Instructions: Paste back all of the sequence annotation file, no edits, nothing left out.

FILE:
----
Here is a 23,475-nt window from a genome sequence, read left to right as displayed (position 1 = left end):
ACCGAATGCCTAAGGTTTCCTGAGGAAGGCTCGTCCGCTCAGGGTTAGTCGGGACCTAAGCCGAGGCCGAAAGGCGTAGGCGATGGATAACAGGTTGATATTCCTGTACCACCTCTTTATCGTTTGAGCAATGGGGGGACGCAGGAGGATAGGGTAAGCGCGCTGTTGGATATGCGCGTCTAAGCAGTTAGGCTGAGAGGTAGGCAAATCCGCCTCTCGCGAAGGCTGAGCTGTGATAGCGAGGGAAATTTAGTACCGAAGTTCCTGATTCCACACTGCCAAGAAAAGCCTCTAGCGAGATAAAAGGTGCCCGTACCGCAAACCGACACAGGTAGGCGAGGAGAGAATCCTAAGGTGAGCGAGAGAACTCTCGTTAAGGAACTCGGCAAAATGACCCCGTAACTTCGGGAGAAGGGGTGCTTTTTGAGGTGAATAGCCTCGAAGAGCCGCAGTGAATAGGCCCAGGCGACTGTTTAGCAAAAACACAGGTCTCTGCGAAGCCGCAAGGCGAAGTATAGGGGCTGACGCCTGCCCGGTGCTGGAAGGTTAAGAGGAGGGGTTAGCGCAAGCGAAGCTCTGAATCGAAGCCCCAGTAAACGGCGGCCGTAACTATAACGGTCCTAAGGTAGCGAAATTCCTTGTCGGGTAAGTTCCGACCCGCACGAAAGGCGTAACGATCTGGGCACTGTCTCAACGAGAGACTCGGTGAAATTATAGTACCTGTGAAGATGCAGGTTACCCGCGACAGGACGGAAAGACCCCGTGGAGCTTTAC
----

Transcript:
Here is a 23,475-nt window from a genome sequence, read left to right as displayed (position 1 = left end):
ACCGAATGCCTAAGGTTTCCTGAGGAAGGCTCGTCCGCTCAGGGTTAGTCGGGACCTAAGCCGAGGCCGAAAGGCGTAGGCGATGGATAACAGGTTGATATTCCTGTACCACCTCTTTATCGTTTGAGCAATGGGGGGACGCAGGAGGATAGGGTAAGCGCGCTGTTGGATATGCGCGTCTAAGCAGTTAGGCTGAGAGGTAGGCAAATCCGCCTCTCGCGAAGGCTGAGCTGTGATAGCGAGGGAAATTTAGTACCGAAGTTCCTGATTCCACACTGCCAAGAAAAGCCTCTAGCGAGATAAAAGGTGCCCGTACCGCAAACCGACACAGGTAGGCGAGGAGAGAATCCTAAGGTGAGCGAGAGAACTCTCGTTAAGGAACTCGGCAAAATGACCCCGTAACTTCGGGAGAAGGGGTGCTTTTTGAGGTGAATAGCCTCGAAGAGCCGCAGTGAATAGGCCCAGGCGACTGTTTAGCAAAAACACAGGTCTCTGCGAAGCCGCAAGGCGAAGTATAGGGGCTGACGCCTGCCCGGTGCTGGAAGGTTAAGAGGAGGGGTTAGCGCAAGCGAAGCTCTGAATCGAAGCCCCAGTAAACGGCGGCCGTAACTATAACGGTCCTAAGGTAGCGAAATTCCTTGTCGGGTAAGTTCCGACCCGCACGAAAGGCGTAACGATCTGGGCACTGTCTCAACGAGAGACTCGGTGAAATTATAGTACCTGTGAAGATGCAGGTTACCCGCGACAGGACGGAAAGACCCCGTGGAGCTTTAC